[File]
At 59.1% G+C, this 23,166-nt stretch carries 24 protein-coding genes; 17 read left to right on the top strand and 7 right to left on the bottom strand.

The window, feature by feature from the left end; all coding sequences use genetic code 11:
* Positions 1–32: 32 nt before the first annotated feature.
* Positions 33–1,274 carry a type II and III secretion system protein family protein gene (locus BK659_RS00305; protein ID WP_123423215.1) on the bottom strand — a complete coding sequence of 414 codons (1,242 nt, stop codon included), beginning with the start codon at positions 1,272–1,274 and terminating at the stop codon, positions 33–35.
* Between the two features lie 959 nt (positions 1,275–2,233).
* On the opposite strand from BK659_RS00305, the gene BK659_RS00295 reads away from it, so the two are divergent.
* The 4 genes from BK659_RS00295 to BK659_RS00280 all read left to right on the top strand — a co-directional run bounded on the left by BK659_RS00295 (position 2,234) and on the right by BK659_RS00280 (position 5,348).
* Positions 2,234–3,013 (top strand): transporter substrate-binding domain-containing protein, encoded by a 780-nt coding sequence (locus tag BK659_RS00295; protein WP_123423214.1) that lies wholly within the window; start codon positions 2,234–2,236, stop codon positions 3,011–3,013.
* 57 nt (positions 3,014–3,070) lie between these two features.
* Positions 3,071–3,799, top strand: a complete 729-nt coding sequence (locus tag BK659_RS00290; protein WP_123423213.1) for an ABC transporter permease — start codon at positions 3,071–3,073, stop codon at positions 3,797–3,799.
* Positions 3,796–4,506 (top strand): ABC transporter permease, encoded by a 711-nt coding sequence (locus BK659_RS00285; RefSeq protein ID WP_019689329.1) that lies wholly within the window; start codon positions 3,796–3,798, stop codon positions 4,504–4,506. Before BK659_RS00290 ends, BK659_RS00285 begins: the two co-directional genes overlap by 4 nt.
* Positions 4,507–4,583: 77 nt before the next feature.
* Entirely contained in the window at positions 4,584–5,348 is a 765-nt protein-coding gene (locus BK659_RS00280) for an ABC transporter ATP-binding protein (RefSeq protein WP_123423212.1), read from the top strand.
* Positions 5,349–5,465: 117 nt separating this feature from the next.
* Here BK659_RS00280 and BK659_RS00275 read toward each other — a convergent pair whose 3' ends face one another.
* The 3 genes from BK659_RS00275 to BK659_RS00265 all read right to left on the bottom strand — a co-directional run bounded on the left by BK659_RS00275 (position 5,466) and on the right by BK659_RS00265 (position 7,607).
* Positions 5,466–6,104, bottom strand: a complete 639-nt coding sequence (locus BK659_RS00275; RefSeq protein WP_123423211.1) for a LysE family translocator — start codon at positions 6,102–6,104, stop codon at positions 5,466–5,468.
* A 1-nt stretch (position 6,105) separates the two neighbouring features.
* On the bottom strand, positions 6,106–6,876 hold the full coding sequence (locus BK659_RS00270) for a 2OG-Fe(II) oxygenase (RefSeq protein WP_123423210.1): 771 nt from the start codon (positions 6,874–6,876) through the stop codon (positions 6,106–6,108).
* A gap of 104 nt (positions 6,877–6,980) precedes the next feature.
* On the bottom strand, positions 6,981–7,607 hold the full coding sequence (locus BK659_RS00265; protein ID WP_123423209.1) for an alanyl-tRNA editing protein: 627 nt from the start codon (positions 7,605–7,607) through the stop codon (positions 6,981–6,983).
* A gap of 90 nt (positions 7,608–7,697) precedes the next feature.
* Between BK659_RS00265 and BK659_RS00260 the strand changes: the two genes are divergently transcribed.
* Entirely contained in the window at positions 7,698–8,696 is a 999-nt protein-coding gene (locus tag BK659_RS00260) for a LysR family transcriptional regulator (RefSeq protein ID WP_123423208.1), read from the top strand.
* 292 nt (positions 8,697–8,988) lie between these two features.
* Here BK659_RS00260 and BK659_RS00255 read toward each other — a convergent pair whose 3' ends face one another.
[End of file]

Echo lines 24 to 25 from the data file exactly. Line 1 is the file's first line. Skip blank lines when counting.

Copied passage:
* Entirely contained in the window at positions 7,698–8,696 is a 999-nt protein-coding gene (locus tag BK659_RS00260) for a LysR family transcriptional regulator (RefSeq protein ID WP_123423208.1), read from the top strand.
* 292 nt (positions 8,697–8,988) lie between these two features.